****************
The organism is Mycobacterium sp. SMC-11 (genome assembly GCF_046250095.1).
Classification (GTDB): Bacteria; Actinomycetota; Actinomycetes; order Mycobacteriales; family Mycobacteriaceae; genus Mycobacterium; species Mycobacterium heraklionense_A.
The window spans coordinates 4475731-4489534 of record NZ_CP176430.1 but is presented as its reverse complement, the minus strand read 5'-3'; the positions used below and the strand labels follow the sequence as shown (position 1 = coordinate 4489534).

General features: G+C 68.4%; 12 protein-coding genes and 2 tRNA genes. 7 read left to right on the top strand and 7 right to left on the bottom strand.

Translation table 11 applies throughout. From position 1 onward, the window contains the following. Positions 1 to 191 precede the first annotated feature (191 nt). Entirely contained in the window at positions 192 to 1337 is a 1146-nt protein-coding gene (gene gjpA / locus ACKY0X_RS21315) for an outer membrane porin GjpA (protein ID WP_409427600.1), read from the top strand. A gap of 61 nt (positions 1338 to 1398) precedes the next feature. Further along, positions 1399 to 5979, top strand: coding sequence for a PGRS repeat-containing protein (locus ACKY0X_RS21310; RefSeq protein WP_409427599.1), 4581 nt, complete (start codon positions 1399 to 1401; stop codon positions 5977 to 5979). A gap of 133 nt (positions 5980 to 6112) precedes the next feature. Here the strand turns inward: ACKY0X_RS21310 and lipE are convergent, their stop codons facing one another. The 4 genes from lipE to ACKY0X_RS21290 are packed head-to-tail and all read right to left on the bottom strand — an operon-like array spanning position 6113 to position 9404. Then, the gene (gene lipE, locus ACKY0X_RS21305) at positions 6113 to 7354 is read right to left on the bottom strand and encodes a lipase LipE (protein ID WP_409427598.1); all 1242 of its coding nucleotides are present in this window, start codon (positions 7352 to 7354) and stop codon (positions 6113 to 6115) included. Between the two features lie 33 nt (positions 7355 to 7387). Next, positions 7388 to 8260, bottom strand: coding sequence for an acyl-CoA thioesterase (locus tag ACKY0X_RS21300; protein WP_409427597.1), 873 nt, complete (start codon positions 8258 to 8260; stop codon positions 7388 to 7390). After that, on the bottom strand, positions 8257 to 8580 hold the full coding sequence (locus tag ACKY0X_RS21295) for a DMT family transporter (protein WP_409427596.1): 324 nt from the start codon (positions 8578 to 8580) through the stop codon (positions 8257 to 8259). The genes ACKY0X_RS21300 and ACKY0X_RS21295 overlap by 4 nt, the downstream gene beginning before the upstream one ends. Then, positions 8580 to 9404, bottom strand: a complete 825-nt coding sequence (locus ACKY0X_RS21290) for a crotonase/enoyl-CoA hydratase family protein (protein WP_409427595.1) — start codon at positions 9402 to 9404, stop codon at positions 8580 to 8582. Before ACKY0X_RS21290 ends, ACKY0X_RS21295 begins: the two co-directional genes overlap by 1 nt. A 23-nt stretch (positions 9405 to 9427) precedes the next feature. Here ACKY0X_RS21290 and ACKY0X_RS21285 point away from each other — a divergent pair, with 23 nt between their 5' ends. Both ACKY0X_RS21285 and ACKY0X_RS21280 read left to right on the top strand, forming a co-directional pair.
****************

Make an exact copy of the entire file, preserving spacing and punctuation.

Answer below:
The organism is Mycobacterium sp. SMC-11 (genome assembly GCF_046250095.1).
Classification (GTDB): Bacteria; Actinomycetota; Actinomycetes; order Mycobacteriales; family Mycobacteriaceae; genus Mycobacterium; species Mycobacterium heraklionense_A.
The window spans coordinates 4475731-4489534 of record NZ_CP176430.1 but is presented as its reverse complement, the minus strand read 5'-3'; the positions used below and the strand labels follow the sequence as shown (position 1 = coordinate 4489534).

General features: G+C 68.4%; 12 protein-coding genes and 2 tRNA genes. 7 read left to right on the top strand and 7 right to left on the bottom strand.

Translation table 11 applies throughout. From position 1 onward, the window contains the following. Positions 1 to 191 precede the first annotated feature (191 nt). Entirely contained in the window at positions 192 to 1337 is a 1146-nt protein-coding gene (gene gjpA / locus ACKY0X_RS21315) for an outer membrane porin GjpA (protein ID WP_409427600.1), read from the top strand. A gap of 61 nt (positions 1338 to 1398) precedes the next feature. Further along, positions 1399 to 5979, top strand: coding sequence for a PGRS repeat-containing protein (locus ACKY0X_RS21310; RefSeq protein WP_409427599.1), 4581 nt, complete (start codon positions 1399 to 1401; stop codon positions 5977 to 5979). A gap of 133 nt (positions 5980 to 6112) precedes the next feature. Here the strand turns inward: ACKY0X_RS21310 and lipE are convergent, their stop codons facing one another. The 4 genes from lipE to ACKY0X_RS21290 are packed head-to-tail and all read right to left on the bottom strand — an operon-like array spanning position 6113 to position 9404. Then, the gene (gene lipE, locus ACKY0X_RS21305) at positions 6113 to 7354 is read right to left on the bottom strand and encodes a lipase LipE (protein ID WP_409427598.1); all 1242 of its coding nucleotides are present in this window, start codon (positions 7352 to 7354) and stop codon (positions 6113 to 6115) included. Between the two features lie 33 nt (positions 7355 to 7387). Next, positions 7388 to 8260, bottom strand: coding sequence for an acyl-CoA thioesterase (locus tag ACKY0X_RS21300; protein WP_409427597.1), 873 nt, complete (start codon positions 8258 to 8260; stop codon positions 7388 to 7390). After that, on the bottom strand, positions 8257 to 8580 hold the full coding sequence (locus tag ACKY0X_RS21295) for a DMT family transporter (protein WP_409427596.1): 324 nt from the start codon (positions 8578 to 8580) through the stop codon (positions 8257 to 8259). The genes ACKY0X_RS21300 and ACKY0X_RS21295 overlap by 4 nt, the downstream gene beginning before the upstream one ends. Then, positions 8580 to 9404, bottom strand: a complete 825-nt coding sequence (locus ACKY0X_RS21290) for a crotonase/enoyl-CoA hydratase family protein (protein WP_409427595.1) — start codon at positions 9402 to 9404, stop codon at positions 8580 to 8582. Before ACKY0X_RS21290 ends, ACKY0X_RS21295 begins: the two co-directional genes overlap by 1 nt. A 23-nt stretch (positions 9405 to 9427) precedes the next feature. Here ACKY0X_RS21290 and ACKY0X_RS21285 point away from each other — a divergent pair, with 23 nt between their 5' ends. Both ACKY0X_RS21285 and ACKY0X_RS21280 read left to right on the top strand, forming a co-directional pair.